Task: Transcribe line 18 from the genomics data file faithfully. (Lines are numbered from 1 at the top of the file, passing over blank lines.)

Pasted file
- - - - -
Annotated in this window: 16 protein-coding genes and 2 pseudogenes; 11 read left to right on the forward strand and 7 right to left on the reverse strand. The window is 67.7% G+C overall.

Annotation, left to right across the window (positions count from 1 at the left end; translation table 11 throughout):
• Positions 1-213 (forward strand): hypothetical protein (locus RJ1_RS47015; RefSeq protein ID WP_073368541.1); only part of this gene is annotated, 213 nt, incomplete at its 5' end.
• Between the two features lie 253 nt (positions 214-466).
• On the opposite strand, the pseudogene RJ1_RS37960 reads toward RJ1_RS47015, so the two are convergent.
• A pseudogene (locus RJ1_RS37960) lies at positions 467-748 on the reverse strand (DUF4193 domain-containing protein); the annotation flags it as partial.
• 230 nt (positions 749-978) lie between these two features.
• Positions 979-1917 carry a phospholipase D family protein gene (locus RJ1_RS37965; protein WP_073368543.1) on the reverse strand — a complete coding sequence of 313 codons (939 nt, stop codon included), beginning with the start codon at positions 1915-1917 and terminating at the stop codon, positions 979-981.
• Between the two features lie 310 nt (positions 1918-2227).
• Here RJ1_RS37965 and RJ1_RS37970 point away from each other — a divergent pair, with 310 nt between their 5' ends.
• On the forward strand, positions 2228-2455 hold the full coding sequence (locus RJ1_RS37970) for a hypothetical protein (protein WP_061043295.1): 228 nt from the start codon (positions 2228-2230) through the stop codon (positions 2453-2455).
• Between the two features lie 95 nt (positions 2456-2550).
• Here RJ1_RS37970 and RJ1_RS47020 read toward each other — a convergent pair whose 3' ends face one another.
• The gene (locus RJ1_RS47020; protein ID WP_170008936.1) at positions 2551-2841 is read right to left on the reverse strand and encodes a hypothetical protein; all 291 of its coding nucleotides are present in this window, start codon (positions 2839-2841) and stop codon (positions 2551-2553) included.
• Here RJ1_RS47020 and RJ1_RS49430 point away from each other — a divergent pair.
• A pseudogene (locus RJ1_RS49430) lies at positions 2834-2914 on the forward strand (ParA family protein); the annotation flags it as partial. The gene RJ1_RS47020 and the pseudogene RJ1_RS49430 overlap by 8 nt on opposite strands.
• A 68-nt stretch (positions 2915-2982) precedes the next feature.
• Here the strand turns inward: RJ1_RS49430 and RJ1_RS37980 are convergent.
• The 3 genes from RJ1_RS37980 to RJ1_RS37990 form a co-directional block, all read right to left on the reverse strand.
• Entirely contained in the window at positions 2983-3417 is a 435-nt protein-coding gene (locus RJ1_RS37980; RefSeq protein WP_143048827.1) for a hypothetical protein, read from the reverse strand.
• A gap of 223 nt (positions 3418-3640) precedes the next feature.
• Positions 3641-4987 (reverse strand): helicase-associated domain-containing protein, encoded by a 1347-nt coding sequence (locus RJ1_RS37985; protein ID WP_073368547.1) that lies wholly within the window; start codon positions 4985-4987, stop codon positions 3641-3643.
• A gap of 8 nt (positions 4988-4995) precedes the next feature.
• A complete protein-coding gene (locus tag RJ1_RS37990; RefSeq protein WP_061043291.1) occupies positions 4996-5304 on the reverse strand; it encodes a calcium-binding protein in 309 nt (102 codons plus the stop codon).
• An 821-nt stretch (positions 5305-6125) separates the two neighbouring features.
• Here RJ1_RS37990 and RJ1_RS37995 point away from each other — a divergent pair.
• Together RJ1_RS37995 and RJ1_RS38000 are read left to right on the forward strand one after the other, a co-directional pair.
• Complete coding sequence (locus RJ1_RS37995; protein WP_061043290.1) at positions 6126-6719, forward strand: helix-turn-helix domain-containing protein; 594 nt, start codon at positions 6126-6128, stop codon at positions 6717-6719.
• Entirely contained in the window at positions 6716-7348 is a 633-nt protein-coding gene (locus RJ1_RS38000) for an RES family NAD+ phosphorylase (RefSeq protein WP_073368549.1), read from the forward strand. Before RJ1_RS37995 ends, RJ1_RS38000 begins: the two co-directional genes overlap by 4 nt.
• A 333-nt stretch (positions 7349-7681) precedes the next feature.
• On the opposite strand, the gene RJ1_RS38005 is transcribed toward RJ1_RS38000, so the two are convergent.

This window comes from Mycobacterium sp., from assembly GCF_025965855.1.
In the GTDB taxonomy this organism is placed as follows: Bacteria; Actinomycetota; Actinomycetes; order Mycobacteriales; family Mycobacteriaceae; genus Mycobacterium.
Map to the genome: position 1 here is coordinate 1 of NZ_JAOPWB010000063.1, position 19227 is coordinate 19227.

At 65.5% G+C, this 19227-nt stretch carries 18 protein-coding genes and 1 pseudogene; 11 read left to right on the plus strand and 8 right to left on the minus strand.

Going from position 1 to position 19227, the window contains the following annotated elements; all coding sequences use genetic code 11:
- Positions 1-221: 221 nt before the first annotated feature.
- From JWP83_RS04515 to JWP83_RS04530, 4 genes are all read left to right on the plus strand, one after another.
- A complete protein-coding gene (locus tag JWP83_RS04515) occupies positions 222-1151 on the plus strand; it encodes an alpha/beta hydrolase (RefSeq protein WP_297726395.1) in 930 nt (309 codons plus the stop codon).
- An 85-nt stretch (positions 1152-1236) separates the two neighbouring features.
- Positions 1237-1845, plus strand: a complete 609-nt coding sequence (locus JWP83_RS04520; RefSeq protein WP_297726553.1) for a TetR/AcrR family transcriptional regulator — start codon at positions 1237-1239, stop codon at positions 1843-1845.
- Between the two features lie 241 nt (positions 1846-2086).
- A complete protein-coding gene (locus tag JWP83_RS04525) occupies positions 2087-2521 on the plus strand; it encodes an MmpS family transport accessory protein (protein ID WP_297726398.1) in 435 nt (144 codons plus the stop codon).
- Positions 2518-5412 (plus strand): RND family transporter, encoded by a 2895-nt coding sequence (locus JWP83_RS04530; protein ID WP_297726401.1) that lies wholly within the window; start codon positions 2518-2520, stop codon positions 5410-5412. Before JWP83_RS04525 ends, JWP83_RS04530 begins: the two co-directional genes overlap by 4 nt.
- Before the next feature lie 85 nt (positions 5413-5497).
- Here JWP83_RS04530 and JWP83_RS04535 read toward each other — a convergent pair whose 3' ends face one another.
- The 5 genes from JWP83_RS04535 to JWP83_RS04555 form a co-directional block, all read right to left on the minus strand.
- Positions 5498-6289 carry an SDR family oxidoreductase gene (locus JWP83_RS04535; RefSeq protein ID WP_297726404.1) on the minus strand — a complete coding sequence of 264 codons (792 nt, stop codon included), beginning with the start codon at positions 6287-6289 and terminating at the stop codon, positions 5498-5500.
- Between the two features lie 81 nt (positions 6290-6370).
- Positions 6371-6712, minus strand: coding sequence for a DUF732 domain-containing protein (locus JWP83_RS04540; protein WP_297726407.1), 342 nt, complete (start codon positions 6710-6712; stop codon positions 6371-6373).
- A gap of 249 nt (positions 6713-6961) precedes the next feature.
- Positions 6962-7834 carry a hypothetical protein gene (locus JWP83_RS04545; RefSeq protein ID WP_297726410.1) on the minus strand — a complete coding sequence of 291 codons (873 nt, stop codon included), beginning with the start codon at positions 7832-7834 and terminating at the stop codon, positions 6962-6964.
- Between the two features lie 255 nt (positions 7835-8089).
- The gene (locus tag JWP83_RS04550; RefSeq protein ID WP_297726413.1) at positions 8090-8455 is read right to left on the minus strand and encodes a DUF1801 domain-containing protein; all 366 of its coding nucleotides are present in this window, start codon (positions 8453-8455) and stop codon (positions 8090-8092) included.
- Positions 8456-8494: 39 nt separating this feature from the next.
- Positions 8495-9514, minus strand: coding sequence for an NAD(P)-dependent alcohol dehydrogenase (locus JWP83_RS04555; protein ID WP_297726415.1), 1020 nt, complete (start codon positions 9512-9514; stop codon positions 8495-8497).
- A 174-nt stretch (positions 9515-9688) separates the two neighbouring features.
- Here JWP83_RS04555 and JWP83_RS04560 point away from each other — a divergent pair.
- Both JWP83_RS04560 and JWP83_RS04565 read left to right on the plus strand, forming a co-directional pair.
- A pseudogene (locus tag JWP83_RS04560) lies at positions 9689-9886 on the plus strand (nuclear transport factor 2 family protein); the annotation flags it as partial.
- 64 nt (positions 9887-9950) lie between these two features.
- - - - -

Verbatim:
• Here the strand turns inward: RJ1_RS49430 and RJ1_RS37980 are convergent.